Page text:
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Interview: Seacom chief commercial officer Steve Briggs

In the second of a series of promoted podcasts with Seacom, TechCentral's Duncan McLeod talks to chief commercial officer Steve Briggs about how technology is reshaping society.
The conversation touches the digital divide - especially in the South African context - and what can be done to address it. This divide is not only about access to the Internet, but also to work opportunities and growth in an environment where technology skills are increasingly prized by business.
Automation and digital processes are transforming businesses, and Briggs believes this could ultimately have a very real social impact. Are we rushing blindly into this future without giving sufficient thought to the potential consequences?
Briggs talks about how the concept of work is changing, how new skills will be needed as business transforms for the digital era and the impact this will have on employment and employability.
The conversation touches on the concept of a universal basic income grant and whether it has to a role to play in avoiding social unrest and other problems that might emerge as the world moves to the so-called fourth Industrial Revolution.
Briggs talks about the impact of social media, why it's not necessarily a force for good, the impact on democracy and the role of government regulation. He explains why he believes it's ultimately up to ordinary citizens to escape the echo chambers that social media platforms tend to reinforce.

Interview: ZimboCash's Philip Haslam

In this episode of the TechCentral podcast, Duncan McLeod speaks to Philip Haslam, one of the people behind ZimboCash, a company that is building an alternative national currency for the troubled Zimbabwean economy.
Built on a blockchain, the idea behind the cryptocurrency is to help ordinary Zimbabweans escape the clutches of hyperinflation, which is once again menacing the country’s economy.
Haslam, who has co-authored a book on the Zimbabwean economic meltdown with economist Russell Lamberti called When Money Destroys Nations, speaks about why and how Zimbabwe got itself into trouble and the recent developments that once again threaten the impoverished Southern African nation.
How does ZimboCash work, how is the company working to ensure it become trusted and used by ordinary Zimbabweans, and what impact could it have on the country if it takes off as expected?
It’s a fascinating discussion about concepts such as quantitative easing, hyperinflation, money printing, blockchain, crypto and the future of money. Don’t miss it!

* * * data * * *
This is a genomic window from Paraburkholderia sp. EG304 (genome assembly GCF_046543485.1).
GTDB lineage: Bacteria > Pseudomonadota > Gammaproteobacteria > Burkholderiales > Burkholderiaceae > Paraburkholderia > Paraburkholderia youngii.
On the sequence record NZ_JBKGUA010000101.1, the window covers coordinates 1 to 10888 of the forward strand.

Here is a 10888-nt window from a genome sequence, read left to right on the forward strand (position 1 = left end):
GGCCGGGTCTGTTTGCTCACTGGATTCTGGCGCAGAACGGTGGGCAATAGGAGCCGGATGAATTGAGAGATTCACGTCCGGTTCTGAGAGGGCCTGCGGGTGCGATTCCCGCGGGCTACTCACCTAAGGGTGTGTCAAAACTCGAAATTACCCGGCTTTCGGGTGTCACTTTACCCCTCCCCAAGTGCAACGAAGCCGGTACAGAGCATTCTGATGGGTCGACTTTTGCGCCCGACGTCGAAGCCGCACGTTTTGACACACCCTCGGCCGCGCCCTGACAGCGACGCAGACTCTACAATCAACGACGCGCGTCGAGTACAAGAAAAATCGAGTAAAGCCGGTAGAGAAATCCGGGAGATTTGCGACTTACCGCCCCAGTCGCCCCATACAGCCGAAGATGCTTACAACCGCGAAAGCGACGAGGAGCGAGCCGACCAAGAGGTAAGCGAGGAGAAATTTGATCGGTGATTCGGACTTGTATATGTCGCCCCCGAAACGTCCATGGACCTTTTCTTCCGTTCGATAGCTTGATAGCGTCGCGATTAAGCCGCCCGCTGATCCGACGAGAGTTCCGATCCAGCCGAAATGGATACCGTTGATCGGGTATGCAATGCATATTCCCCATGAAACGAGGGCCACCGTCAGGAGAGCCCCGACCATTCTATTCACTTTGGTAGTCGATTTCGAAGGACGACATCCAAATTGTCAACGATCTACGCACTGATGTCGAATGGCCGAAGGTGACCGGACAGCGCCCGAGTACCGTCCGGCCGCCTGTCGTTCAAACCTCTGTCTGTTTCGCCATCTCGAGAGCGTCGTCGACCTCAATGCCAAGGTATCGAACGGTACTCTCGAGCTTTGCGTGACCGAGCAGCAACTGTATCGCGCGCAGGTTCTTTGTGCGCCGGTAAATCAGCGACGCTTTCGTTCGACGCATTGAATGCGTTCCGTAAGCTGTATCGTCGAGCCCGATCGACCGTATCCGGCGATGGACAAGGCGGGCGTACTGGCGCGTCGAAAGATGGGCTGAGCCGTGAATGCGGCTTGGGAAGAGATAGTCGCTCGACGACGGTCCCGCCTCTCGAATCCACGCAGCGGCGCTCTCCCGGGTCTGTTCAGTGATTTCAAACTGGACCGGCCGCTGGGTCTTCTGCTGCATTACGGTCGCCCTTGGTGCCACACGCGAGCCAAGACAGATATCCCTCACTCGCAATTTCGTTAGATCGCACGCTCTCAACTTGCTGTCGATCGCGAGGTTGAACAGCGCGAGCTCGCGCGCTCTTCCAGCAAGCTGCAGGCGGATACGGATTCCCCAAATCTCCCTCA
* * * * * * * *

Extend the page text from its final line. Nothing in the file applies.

Interview: Ari Kahn speaks out on the 'please call me' saga

In this episode of the podcast, TechCentral editor Duncan McLeod is joined by Ari Kahn, the former MTN contractor who invented and patented the "Callme" service while working at the mobile operator.
Kahn, who Vodacom recently admitted came up with the idea on which its own "please call me" service is based, provides an in-depth overview of how he conceived of and developed Callme, why and how he patented it, how MTN implemented it, and why Vodacom's rival "please call me" offering, launch soon after Callme, was basically a clone of the MTN service.
He sets out the timeline of events that led to the MTN launch and speculates about why the operator didn't enforce its patent after Vodacom's launch of "please call me". MTN eventually allowed the patent to lapse, which Kahn describes in the podcast as "shocking" and an "almost wilful destruction of property".
Kahn, who now lives in California, says the concept that former Vodacom employee Nkosana Makate came up with and presented to his bosses was very different to the MTN offering and not what Vodacom eventually implemented. He explains why he doesn't believe Makate is entitled to compensation for "please call me" and advises him to take Vodacom's "overwhelmingly generous" offer - said to be R49-million - because if he continues to pursue the case in the courts, he "stands to lose everything".

Interview: BCX chief sales officer Werner Lindemann

In this episode of the podcast, Duncan McLeod interviews newly appointed BCX chief sales officer Werner Lindemann about the challenges facing companies as they grapple with digital transformation and the move to cloud.
Lindemann, a veteran of South Africa's ICT industry - he has worked for, among others, IBM, PricewaterhouseCoopers and Kagiso Media - talks about how the conversations with corporate South Africa have changed markedly in recent years, how IT is no longer simply a cost centre for many companies but has become integral to their growth, and how different industries are tackling digital transformation in different ways.
Don't miss the discussion.

Interview: Seacom CEO Byron Clatterbuck

In the first of a series of promoted podcasts with Seacom, TechCentral's Duncan McLeod talks to CEO Byron Clatterbuck about the origin of the business, how he became involved, the launch of Seacom Business and where the company is going.
Clatterbuck talks about the launch nine years ago of the Seacom submarine cable system that connects countries along Africa's east coast with India and Europe, how the cable project came about and what was involved in building it.
He then turns his attention to how Seacom has grown since then, the decision to launch Seacom Business, providing connectivity to enterprises in South Africa and later Kenya, and the company's acquisition strategy.
Clatterbuck explains the rationale behind the acquisition of national fibre operator FibreCo - currently awaiting regulatory approval by the competition authorities - and how he sees the telecommunications landscape evolving in South Africa and the broader region in the years ahead, and the role he sees Seacom playing as the industry continues to develop.
Don't miss it!

Promoted | Exploring Huawei's network energy solutions, with Pinnacle

In this promoted episode of the podcast, TechCentral interviews Huawei and Pinnacle executives on Huawei’s IT networking energy portfolio.
Fred Saayman, Huawei Business Unit executive at Pinnacle, and John Davidson, senior product manager at Huawei, talk about the Chinese ICT giant’s range of product offerings in the networked energy space, which makes for a particularly interesting discussion in light of the energy-supply challenges South Africa is currently facing.
From UPSes to hybrid power solutions and solar inverters, Davidson walks through the portfolio and talks about some of the key challenges that corporate buyers are facing in South Africa. He also looks at how the conversations with business have changed in recent years as load shedding became a reality.